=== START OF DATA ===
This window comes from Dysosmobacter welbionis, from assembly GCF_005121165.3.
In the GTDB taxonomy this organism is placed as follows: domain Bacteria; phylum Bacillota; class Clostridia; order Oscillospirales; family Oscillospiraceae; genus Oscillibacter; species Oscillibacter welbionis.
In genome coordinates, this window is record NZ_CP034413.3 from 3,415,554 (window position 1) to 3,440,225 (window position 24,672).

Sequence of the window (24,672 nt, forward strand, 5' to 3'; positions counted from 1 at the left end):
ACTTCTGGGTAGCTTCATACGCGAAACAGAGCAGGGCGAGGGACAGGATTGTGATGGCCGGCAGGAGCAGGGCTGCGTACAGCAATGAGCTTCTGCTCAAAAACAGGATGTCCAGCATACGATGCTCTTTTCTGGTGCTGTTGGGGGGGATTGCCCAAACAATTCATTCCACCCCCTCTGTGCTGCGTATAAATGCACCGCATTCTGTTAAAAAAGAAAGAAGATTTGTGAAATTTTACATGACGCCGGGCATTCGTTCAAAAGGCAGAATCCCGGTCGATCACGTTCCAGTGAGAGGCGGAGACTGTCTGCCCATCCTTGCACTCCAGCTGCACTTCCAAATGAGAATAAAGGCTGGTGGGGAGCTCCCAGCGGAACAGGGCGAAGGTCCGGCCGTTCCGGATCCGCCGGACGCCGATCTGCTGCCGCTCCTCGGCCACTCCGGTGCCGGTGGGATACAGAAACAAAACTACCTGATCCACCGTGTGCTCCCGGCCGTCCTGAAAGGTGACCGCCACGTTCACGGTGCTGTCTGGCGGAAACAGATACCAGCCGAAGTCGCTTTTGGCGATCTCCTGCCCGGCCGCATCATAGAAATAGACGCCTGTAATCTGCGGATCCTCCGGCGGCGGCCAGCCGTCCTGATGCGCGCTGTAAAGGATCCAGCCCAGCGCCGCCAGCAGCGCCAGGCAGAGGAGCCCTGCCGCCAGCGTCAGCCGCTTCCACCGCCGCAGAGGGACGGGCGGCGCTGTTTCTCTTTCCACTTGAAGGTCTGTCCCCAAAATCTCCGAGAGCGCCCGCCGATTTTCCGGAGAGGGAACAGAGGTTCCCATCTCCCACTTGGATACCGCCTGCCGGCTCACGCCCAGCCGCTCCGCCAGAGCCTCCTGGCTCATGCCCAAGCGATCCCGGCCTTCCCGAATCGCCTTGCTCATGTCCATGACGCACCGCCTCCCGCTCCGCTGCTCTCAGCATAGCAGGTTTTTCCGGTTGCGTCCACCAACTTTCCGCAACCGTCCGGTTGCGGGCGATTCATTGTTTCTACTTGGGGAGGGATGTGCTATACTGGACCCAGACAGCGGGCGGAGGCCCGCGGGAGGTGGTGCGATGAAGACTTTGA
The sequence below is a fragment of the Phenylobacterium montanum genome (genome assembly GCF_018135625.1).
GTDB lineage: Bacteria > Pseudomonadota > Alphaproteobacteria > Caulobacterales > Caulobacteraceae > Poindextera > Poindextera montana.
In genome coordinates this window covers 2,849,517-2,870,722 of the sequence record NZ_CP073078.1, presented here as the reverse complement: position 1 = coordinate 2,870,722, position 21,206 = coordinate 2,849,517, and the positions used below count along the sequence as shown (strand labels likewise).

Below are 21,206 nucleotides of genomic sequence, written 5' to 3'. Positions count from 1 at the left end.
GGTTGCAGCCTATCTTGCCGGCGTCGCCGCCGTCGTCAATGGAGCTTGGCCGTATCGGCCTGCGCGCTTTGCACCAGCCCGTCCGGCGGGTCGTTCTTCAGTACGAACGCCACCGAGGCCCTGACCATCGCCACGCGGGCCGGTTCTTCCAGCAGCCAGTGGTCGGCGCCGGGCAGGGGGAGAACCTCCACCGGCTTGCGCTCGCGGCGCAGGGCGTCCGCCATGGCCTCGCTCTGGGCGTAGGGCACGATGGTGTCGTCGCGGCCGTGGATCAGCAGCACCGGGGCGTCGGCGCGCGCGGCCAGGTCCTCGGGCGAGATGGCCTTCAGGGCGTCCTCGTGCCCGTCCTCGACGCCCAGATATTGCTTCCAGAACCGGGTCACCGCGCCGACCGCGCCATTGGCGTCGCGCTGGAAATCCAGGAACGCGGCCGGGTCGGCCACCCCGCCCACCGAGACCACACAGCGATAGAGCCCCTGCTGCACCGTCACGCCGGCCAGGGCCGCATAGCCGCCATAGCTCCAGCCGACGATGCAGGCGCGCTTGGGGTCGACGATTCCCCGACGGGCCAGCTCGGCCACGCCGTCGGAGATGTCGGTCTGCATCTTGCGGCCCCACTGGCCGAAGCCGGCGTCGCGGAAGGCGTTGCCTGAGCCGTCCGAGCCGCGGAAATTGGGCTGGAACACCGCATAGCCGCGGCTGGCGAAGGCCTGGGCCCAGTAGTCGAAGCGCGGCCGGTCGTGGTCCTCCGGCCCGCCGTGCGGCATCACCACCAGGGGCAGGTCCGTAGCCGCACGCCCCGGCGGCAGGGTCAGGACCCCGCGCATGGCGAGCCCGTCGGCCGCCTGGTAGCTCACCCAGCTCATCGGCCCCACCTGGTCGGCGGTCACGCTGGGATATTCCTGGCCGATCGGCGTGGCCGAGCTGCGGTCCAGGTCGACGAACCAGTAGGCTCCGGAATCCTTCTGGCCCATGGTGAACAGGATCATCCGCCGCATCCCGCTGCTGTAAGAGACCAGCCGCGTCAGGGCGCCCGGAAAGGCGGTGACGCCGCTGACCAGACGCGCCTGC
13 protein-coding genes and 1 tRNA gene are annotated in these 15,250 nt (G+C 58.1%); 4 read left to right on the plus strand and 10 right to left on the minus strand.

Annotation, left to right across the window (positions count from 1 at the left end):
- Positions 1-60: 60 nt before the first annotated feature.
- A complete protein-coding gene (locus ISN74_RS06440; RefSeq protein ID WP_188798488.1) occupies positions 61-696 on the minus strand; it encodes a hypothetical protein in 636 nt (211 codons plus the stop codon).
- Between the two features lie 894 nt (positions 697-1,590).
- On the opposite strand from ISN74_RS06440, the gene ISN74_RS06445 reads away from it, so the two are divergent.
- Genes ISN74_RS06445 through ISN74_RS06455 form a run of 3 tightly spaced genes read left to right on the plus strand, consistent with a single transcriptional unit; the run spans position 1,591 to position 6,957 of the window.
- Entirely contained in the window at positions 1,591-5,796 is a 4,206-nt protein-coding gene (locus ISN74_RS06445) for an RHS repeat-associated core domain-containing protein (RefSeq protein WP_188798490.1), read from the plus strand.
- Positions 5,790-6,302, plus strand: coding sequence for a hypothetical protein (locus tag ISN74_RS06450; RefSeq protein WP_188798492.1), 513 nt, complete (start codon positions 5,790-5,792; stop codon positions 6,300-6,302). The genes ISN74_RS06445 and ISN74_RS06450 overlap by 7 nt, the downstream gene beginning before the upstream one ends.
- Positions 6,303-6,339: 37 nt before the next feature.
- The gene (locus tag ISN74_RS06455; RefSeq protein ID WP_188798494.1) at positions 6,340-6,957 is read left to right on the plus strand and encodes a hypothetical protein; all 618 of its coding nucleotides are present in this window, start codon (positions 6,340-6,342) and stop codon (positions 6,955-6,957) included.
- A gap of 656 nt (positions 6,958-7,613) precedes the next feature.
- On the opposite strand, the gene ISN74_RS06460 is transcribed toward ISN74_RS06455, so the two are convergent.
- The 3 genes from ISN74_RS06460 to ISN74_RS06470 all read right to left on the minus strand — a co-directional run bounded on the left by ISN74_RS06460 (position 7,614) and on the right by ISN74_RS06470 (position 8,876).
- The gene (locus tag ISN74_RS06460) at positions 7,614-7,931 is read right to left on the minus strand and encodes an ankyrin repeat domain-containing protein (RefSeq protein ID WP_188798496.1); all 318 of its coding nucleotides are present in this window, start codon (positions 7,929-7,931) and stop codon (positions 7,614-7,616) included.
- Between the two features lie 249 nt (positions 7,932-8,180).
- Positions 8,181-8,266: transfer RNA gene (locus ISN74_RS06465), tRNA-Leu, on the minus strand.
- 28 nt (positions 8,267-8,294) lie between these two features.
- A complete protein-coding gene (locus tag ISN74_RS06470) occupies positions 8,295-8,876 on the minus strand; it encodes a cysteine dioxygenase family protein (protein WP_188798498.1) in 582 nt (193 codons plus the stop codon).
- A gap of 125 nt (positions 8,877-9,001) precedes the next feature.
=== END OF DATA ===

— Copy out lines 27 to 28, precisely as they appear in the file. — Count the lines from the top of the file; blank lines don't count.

- Positions 8,181-8,266: transfer RNA gene (locus ISN74_RS06465), tRNA-Leu, on the minus strand.
- 28 nt (positions 8,267-8,294) lie between these two features.